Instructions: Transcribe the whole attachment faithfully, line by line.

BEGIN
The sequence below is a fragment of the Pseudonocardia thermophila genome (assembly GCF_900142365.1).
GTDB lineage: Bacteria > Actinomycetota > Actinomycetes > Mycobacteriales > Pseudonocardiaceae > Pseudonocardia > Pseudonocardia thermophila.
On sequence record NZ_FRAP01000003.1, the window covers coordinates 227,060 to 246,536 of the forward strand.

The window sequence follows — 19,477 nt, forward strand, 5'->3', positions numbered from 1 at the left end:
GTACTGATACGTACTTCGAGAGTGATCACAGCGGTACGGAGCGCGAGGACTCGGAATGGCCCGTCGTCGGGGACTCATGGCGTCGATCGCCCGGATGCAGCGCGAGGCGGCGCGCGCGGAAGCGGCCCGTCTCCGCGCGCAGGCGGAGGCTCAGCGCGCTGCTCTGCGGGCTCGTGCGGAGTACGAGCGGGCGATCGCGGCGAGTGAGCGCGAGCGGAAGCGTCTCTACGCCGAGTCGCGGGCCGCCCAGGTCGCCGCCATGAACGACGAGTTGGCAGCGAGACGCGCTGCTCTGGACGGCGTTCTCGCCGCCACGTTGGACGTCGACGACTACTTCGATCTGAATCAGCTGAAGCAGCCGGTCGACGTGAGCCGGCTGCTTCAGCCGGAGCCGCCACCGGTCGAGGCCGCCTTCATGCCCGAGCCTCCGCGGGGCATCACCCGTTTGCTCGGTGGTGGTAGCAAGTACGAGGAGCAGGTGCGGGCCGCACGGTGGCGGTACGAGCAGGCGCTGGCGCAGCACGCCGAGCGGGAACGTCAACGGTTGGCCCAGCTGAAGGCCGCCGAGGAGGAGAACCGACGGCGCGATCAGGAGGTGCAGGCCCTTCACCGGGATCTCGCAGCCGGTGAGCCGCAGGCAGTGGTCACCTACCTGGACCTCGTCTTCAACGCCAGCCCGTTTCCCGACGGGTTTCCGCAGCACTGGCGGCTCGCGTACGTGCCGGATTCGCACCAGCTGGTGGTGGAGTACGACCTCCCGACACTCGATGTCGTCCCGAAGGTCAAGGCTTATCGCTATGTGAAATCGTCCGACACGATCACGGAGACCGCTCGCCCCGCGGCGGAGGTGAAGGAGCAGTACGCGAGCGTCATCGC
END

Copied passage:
The sequence below is a fragment of the Pseudonocardia thermophila genome (assembly GCF_900142365.1).
GTDB lineage: Bacteria > Actinomycetota > Actinomycetes > Mycobacteriales > Pseudonocardiaceae > Pseudonocardia > Pseudonocardia thermophila.
On sequence record NZ_FRAP01000003.1, the window covers coordinates 227,060 to 246,536 of the forward strand.

The window sequence follows — 19,477 nt, forward strand, 5'->3', positions numbered from 1 at the left end:
GTACTGATACGTACTTCGAGAGTGATCACAGCGGTACGGAGCGCGAGGACTCGGAATGGCCCGTCGTCGGGGACTCATGGCGTCGATCGCCCGGATGCAGCGCGAGGCGGCGCGCGCGGAAGCGGCCCGTCTCCGCGCGCAGGCGGAGGCTCAGCGCGCTGCTCTGCGGGCTCGTGCGGAGTACGAGCGGGCGATCGCGGCGAGTGAGCGCGAGCGGAAGCGTCTCTACGCCGAGTCGCGGGCCGCCCAGGTCGCCGCCATGAACGACGAGTTGGCAGCGAGACGCGCTGCTCTGGACGGCGTTCTCGCCGCCACGTTGGACGTCGACGACTACTTCGATCTGAATCAGCTGAAGCAGCCGGTCGACGTGAGCCGGCTGCTTCAGCCGGAGCCGCCACCGGTCGAGGCCGCCTTCATGCCCGAGCCTCCGCGGGGCATCACCCGTTTGCTCGGTGGTGGTAGCAAGTACGAGGAGCAGGTGCGGGCCGCACGGTGGCGGTACGAGCAGGCGCTGGCGCAGCACGCCGAGCGGGAACGTCAACGGTTGGCCCAGCTGAAGGCCGCCGAGGAGGAGAACCGACGGCGCGATCAGGAGGTGCAGGCCCTTCACCGGGATCTCGCAGCCGGTGAGCCGCAGGCAGTGGTCACCTACCTGGACCTCGTCTTCAACGCCAGCCCGTTTCCCGACGGGTTTCCGCAGCACTGGCGGCTCGCGTACGTGCCGGATTCGCACCAGCTGGTGGTGGAGTACGACCTCCCGACACTCGATGTCGTCCCGAAGGTCAAGGCTTATCGCTATGTGAAATCGTCCGACACGATCACGGAGACCGCTCGCCCCGCGGCGGAGGTGAAGGAGCAGTACGCGAGCGTCATCGC